Making ‘Olav & the Lute,’ a Game That Succeeds Despite Its Failures

March 20, 2014 | Michael Rougeau

ANIMAL’s feature Game Plan asks video game developers to share a bit about their process and some working images from the creation of a recent game. This week, we spoke with Shelly Alon about Olav & the Lute, a game about gods and a magic musical instrument.

Shelly Alon is a man. He lived the first half of his life in Israel, but has been in Hamburg, Germany for some time. It seems he’s used to people on the internet assuming he’s female, and he’s worried about disappointing his first-ever interviewer. But while it’s true that it would have been nice to interview a female game developer for once, Olav & the Lute stands on its own merits.

Olav is a brief, relatively traditional point-and-click adventure game — the kind you played as a kid in the ’90s if your parents had a decent PC and they needed a babysitter for a few months. One of these games in particular, a lesser-known LucasArts title called Loom, inspired Alon and his main co-creator, Daniel von Appen. Alon tells ANIMAL:

I think it was that you don’t know quite what you had to do. It’s not about the story all in all, it’s about this new way of interacting with objects that I think puts the player in a position where he wasn’t before. And I think that’s what stuck in Daniel’s head when he played [Loom] and suggested this mechanic for Olav & the Lute.

Both games have a musical element and, for some reason, a mystical, enshrined weaving loom. The loom itself shares plenty in common with the games: they weave a story that players need to bring to life. In Olav, the eponymous protagonist is dropped into the world by enigmatic gods, promptly happens on a magic lute, and sets about doing the only thing it appears there is for him to do: awaken the mysterious loom. The gods who send Olav on this quest never issue a single instruction, and likewise Alon and von Appen included no tutorials or hints. Alon says:

It doesn’t take a god to awaken it. A god only puts you, the player, or Olav, into the world, and he doesn’t tell you what to do. You stumble across it by mistake, or by boredom. But it’s through your actions that you do something. I kept the ending mysterious. You don’t know if you save the world or destroy it, or whatever, because I don’t know either. It’s just a broken world. It was intended to leave the player a bit in the dark.

By clicking around the environment you learn new songs, and playing those songs forward or backward has different effects, like heating/freezing or destroying/repairing. The game’s subtle and emotive music was created by a classmate of Alon’s, Quirin Nebas, who got it “just perfect,” Alon says.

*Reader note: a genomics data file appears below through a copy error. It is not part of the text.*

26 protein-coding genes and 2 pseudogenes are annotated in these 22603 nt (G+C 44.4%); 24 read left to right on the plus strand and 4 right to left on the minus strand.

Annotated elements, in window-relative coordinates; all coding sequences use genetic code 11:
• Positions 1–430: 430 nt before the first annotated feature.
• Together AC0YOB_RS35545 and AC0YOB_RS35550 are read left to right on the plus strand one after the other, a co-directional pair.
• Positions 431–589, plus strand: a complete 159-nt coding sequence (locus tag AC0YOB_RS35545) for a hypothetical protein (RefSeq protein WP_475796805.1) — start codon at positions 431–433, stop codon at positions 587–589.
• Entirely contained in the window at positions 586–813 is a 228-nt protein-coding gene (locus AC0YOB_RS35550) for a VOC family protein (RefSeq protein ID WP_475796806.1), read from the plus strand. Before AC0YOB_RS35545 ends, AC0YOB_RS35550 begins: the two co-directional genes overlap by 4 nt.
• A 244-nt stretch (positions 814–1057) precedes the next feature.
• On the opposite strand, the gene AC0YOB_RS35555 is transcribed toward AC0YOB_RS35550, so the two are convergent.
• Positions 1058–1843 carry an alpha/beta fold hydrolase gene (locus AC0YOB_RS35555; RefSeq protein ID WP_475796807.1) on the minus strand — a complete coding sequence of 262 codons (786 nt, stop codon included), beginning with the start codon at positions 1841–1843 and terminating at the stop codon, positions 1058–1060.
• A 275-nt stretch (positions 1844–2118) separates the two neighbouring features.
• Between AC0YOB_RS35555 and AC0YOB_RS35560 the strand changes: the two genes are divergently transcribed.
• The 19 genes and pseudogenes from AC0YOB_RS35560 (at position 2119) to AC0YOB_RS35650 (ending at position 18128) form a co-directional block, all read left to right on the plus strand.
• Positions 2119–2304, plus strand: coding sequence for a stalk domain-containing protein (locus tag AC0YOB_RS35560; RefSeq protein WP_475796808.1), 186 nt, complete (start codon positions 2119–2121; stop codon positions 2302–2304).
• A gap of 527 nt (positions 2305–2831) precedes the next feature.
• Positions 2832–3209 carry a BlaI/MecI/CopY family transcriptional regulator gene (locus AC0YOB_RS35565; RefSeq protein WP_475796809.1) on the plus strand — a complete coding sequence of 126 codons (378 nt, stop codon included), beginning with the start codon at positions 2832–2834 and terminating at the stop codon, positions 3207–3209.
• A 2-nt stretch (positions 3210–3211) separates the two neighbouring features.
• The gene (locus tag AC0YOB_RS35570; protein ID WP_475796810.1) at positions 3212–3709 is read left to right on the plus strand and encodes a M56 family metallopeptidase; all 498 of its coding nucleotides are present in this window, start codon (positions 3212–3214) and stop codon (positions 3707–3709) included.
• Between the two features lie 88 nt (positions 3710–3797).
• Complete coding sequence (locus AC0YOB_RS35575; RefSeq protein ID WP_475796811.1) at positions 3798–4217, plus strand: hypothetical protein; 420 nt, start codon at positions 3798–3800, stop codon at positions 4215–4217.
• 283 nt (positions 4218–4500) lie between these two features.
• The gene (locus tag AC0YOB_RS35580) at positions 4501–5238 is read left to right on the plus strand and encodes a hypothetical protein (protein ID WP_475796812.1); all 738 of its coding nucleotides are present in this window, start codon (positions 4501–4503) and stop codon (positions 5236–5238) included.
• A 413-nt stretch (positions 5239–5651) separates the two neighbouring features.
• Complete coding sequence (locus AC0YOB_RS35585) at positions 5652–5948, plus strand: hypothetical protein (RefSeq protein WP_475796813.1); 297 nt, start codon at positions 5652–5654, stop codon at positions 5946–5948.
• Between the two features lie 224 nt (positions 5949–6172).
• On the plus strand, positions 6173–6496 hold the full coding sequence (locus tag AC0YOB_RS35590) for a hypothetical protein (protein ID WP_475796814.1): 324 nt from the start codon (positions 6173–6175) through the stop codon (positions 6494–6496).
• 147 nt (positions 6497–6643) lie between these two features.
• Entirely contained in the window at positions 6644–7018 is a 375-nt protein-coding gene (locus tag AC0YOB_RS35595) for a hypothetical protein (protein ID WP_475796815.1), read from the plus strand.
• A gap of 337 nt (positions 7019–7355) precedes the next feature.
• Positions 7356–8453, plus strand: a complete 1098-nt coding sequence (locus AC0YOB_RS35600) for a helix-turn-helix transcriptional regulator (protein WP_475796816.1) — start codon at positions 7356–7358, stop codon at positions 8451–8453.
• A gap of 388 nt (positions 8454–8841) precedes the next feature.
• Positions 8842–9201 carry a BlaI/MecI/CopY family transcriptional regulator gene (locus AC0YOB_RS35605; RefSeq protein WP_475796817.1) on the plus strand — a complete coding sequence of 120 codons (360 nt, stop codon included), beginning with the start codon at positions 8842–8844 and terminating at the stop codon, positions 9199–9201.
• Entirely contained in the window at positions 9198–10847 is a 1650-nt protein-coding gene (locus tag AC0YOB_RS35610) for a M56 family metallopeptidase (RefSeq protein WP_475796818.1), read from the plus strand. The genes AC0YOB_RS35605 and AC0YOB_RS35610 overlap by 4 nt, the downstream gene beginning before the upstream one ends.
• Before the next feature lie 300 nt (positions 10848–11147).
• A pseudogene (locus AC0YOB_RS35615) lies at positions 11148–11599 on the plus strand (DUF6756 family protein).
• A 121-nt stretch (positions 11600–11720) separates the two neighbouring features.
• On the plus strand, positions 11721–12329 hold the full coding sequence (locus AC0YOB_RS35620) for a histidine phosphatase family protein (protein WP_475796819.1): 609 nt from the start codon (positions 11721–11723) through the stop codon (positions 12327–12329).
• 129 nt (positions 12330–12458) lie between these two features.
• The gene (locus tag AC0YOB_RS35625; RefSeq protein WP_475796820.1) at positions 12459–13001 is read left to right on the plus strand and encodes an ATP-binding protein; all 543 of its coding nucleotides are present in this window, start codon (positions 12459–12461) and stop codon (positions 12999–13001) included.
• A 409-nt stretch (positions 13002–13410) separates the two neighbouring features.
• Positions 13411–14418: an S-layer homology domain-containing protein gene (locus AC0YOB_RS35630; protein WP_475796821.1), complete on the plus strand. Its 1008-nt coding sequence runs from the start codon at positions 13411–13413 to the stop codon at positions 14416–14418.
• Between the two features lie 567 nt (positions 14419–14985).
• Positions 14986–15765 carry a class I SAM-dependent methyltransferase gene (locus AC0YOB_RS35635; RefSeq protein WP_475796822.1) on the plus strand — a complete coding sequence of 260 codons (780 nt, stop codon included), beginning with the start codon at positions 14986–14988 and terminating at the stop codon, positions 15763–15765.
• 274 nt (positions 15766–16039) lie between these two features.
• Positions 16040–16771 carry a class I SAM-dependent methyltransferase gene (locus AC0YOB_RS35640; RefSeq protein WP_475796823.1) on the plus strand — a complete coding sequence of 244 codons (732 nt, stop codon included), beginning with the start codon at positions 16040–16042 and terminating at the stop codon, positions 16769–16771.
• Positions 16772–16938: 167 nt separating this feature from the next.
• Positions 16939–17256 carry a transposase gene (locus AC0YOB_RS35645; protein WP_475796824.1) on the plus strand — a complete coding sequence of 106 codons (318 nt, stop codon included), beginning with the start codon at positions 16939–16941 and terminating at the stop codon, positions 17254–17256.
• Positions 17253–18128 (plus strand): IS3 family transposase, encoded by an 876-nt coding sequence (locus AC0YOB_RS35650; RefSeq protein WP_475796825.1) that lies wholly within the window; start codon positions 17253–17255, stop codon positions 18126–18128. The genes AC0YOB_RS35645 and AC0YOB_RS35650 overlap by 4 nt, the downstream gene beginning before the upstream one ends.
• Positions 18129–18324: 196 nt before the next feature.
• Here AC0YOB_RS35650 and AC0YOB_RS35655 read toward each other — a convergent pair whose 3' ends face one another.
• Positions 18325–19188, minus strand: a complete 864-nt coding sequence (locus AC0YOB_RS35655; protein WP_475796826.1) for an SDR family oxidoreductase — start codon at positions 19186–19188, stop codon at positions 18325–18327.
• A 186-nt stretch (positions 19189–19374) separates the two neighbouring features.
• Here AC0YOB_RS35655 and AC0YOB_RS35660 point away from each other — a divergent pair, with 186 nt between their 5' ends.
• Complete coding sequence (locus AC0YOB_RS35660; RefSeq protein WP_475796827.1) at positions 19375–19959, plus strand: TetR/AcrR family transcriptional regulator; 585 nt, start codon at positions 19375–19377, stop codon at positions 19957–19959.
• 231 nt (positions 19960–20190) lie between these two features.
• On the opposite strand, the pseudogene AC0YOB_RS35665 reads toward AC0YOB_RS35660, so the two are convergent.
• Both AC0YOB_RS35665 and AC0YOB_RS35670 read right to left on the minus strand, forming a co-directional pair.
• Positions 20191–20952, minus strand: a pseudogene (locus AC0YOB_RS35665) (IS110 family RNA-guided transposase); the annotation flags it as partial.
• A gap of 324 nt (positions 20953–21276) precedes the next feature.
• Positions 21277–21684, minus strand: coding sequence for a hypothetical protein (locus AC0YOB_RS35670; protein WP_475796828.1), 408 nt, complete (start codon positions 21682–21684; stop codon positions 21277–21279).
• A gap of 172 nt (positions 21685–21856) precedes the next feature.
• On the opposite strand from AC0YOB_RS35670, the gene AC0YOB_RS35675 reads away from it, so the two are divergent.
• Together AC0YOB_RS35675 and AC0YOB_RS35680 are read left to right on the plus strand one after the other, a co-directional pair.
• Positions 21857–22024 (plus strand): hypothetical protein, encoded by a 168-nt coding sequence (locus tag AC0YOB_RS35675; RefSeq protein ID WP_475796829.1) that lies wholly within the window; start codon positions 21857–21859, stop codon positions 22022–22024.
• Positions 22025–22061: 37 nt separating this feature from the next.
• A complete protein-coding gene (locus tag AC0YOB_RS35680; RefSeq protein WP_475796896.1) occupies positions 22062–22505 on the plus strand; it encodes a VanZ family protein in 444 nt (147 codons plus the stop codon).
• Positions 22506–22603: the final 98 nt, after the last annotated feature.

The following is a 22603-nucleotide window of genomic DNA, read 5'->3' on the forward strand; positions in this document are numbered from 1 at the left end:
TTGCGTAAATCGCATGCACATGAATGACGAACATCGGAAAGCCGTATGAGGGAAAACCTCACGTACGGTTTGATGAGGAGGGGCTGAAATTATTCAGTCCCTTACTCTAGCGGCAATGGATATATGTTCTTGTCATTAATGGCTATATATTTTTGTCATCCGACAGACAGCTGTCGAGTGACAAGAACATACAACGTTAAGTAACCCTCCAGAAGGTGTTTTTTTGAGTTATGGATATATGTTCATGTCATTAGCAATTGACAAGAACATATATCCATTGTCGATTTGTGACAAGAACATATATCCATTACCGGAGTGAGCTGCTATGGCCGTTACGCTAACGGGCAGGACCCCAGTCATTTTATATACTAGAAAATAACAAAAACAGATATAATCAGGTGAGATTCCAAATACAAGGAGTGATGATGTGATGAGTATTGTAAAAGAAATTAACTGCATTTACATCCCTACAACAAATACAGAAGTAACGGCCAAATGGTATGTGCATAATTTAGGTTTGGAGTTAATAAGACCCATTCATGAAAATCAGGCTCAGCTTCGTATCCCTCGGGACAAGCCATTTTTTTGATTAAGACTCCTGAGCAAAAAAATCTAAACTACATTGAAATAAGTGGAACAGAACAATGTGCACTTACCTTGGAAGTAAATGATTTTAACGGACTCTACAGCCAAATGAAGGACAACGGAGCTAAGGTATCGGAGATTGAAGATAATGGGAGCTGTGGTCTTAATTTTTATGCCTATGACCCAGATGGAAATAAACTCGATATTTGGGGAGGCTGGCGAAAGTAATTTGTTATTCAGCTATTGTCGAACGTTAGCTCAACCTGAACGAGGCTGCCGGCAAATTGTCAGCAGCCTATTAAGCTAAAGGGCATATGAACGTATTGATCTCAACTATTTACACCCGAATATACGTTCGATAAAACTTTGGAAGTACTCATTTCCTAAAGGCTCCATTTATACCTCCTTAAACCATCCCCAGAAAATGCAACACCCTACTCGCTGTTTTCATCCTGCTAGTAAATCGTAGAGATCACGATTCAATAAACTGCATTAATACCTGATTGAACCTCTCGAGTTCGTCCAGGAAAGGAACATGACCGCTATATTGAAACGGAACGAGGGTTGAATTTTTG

While Nebas did the sound and von Appen took care of the programming, Alon created all the art. Daniel’s brother, Johann von Appen, worked on Olav for a time as well. None had ever made another game before, and Alon says they had no idea what they were doing. When the game was complete, Alon visited a course two game developers were teaching at his university and he was blown away by how organized their process was. Alon says:

Over time we rebuilt everything again and again because it wasn’t good enough for what we wanted. And, to be honest, when we finished, it wasn’t good enough. The game could be so much more, but we decided to bring it to an end because it was a bit too much for us for a first game, I think. That’s why the game’s actually broken. The game is not perfect, and not, I would say, a really good game. It’s a nice game, but it could have been more.

Alon doesn’t even think of himself as an artist. He’s studying design at the Hamburg University of Applied Sciences. When he designed the look for Olav he had just started watching the cartoon Adventure Time, and he was heavily inspired by another well-known game, Superbrothers’ Sword and Sworcery: EP. He was thrilled when reviewers noted the visual similarities. He and von Appen were also surprised when 10,000 people, far exceeding their initial hope of maybe 500, played Olav. Some of those players have complained that the use of the word “fuck” in the game ruins its atmosphere, which surprised Alon—and it was almost much worse:

Danny made the placeholder text and it was only like “fuck fuck motherfuck flower fuck” and everything. And in the initial release I forgot to redo one or two elements. So you would go there and you would click on a flower, I think, and Olav would say, “Fucking flower. Fuck.”

Given the regret in Alon’s voice when he discusses Olav, you might think the game is a mess. But the brief, mysterious experience has some magic to it. Alon says:

I hope most players are like my 10-year-old cousin. He is living in Israel, and when I talked to him he was so enthusiastic about the game. And even though it doesn’t have a save functionality, and he didn’t figure everything out in the first try, he kept going and going and playing everything from the start. And I was so happy when I heard it, because it reminded me of when I was young. So I hope most players are fascinated by the world, that it’s just nice to be there and think about all the secrets that might be there.

Olav & the Lute is available for free to download or play from olavandthelute.com. Alon is learning to program and hopes to release his next game, Partyrs, on iOS this summer.